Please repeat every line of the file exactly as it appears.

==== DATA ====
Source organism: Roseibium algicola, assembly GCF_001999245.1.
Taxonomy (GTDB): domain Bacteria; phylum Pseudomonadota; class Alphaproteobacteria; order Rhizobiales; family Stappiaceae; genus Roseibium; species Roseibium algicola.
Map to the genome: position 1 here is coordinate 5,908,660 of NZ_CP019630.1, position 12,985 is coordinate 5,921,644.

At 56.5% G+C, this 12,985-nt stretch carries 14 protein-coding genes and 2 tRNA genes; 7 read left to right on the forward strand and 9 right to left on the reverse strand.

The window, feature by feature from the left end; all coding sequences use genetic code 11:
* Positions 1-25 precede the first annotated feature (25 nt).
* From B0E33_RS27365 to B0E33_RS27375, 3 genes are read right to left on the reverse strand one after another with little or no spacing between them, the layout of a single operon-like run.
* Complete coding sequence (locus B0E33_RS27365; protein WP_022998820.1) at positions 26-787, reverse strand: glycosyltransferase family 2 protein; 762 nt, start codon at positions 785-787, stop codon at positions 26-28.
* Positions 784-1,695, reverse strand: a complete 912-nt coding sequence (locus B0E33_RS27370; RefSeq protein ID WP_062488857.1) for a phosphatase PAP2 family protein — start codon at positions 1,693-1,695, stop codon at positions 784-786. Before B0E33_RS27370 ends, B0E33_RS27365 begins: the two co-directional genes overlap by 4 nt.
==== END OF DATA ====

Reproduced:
Source organism: Roseibium algicola, assembly GCF_001999245.1.
Taxonomy (GTDB): domain Bacteria; phylum Pseudomonadota; class Alphaproteobacteria; order Rhizobiales; family Stappiaceae; genus Roseibium; species Roseibium algicola.
Map to the genome: position 1 here is coordinate 5,908,660 of NZ_CP019630.1, position 12,985 is coordinate 5,921,644.

At 56.5% G+C, this 12,985-nt stretch carries 14 protein-coding genes and 2 tRNA genes; 7 read left to right on the forward strand and 9 right to left on the reverse strand.

The window, feature by feature from the left end; all coding sequences use genetic code 11:
* Positions 1-25 precede the first annotated feature (25 nt).
* From B0E33_RS27365 to B0E33_RS27375, 3 genes are read right to left on the reverse strand one after another with little or no spacing between them, the layout of a single operon-like run.
* Complete coding sequence (locus B0E33_RS27365; protein WP_022998820.1) at positions 26-787, reverse strand: glycosyltransferase family 2 protein; 762 nt, start codon at positions 785-787, stop codon at positions 26-28.
* Positions 784-1,695, reverse strand: a complete 912-nt coding sequence (locus B0E33_RS27370; RefSeq protein ID WP_062488857.1) for a phosphatase PAP2 family protein — start codon at positions 1,693-1,695, stop codon at positions 784-786. Before B0E33_RS27370 ends, B0E33_RS27365 begins: the two co-directional genes overlap by 4 nt.